A/C Expansion Valve removal

Discussion in 'Technical' started by CA189HJN, Mar 12, 2018.

  1. CA189HJN

    CA189HJN Member

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    I'm in the process of replacing all the under-hood rubber and removing the factory A/C bits from my 73 Maverick. The A/C system will be replaced with all new components, except what's on the passenger compartment side of the firewall. This was not particularly difficult job until I tried to remove the evaporator valve. If I apply too much twisting force on the fitting, it will bend the evaporator pipes into a pretzel shape. I don't want that to happen, because then I'll end up having to take the dash apart to replace the evaporator, too. My brain says I need some way to hold the expansion valve solidly fixed in place. Just using two wrenches isn't cutting it. Any ideas?
    badboy 1.jpg badboy 2.jpg
     
  2. yellow75

    yellow75 MCCI Oregon State Rep Supporting Member

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    Slip a pipe wrench-crescent wrench around the valve itself. Probably be a lot more help if you had another person to hold it
     
  3. mojo

    mojo "Everett"- Senior Citizen Supporting Member

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    I would spray those fittings w/ some kind of solvent and let set for a few days and try it again. If that don't work, I would cut the old hoses and pull the unit out and apply heat to those fittings. Since your replacing AC underhood parts, you won't be using the old hoses. I replaced/upgraded all my under-hood parts w/ all new from Classic Auto Air.
    Also, pressure test the evap. to make sure it ain't leaking.
     
  4. 71gold

    71gold Frank Cooper Supporting Member

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    other than the wrenches are on the nuts backwards (the smaller jaw should go in the direction of travel) it should come loose......:yup:
    and as Mike suggested, you could hold the valve...:thumbs2:
     
  5. Craig Selvey

    Craig Selvey Indiana State Rep - MCCI Supporting Member

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    I would also suggest you get some line wrenches to remove the line nuts.....and hold the valve. They can be really stubborn sometimes. Might have to put a little heat to it.

    I would suggest you replace the expansion valve as well.
     
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  6. Krazy Comet

    Krazy Comet Tom

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    As mentioned you can hold block and use line wrenches...

    I have cut lines at fittings and used a impact, of course you'll have to hold block securly...
     
  7. 71Mavrk

    71Mavrk Member

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    I know you don't want to do it, but I would remove the box and pull the hoses through. It is a lot easier to then get the valve in a vice where you can lock it in place.

    If you are going through the trouble of getting your AC to work, you should refurbish the box. It is probably filled with junk and the flap seals have deteriorated. But most of all, this is the time to replace the heater core. if it pops, you will have to remove all your nice new Freon.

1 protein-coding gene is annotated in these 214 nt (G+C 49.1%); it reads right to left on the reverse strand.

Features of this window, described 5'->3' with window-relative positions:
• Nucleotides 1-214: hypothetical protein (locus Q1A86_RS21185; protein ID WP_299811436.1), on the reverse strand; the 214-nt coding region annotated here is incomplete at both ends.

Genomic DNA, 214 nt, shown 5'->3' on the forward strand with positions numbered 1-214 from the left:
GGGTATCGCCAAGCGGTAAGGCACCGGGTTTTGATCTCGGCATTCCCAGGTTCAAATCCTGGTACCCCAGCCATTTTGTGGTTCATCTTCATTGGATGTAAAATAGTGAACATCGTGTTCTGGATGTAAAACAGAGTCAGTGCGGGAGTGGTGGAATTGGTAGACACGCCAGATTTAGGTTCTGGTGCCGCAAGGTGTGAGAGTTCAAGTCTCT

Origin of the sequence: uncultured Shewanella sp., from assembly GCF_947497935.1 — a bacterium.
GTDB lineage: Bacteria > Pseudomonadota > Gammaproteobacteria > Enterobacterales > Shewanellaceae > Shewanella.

Micah
     
  8. CA189HJN

    CA189HJN Member

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    Thanks, everyone. I've already soaked the fittings with Blaster penetrating oil, and applied a little heat. I'm leaning to what Micah is recommending, taking the unit out through the passenger compartment. The heater core isn't leaking at the moment, but I can easily imagine it leaking five minutes after I get the AC working. I replaced the heater core on a Fox Mustang once and it was about as much fun as a do-it-yourself root canal. I believe the evaporator is in good shape, as the AC worked and still had R12 in it (but, the compressor sounded like it was gargling asphalt and ball bearings). I'll try to document the pulling of the case, which I neglected to do with the disk brake conversion. Thanks again.
     
  9. mojo

    mojo "Everett"- Senior Citizen Supporting Member

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    Most likely there is rust on the metal parts if the core was/is leaking and those would be better served painted w/ some kind of rust treatment. Also, the foam is going to need replacing; IIRC I used a kit for 70's era Mustang. Lastly, check the vaccum motors if you have a vac pump -- I had to replace the one on the pass side kick panel. Easier done while you have the unit out..
     
  10. 71gold

    71gold Frank Cooper Supporting Member

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    if replacing heater core, I suggest you have it leak checked. I bought a new one to find out a solder joint had a leak after install...:banghead:
     
  11. CA189HJN

    CA189HJN Member

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    Thanks, all.
     
  12. CA189HJN

    CA189HJN Member

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    I pulled the HVAC case yesterday. Just took it step-by-step and it came out without a hitch. With the evaporator out of the car, it was a snap to remove the hoses and expansion valve (put a big crescent wrench in a vice to hold the expansion valve and the fittings came off easily).

    But now I have a new snag: the blend-door shaft seems to be permanently fused to the blend door, which means I can't get the blend door out of the way to R&R the heater core. I'm probably missing something totally obvious. Any ideas? IMG_1225.jpg
     
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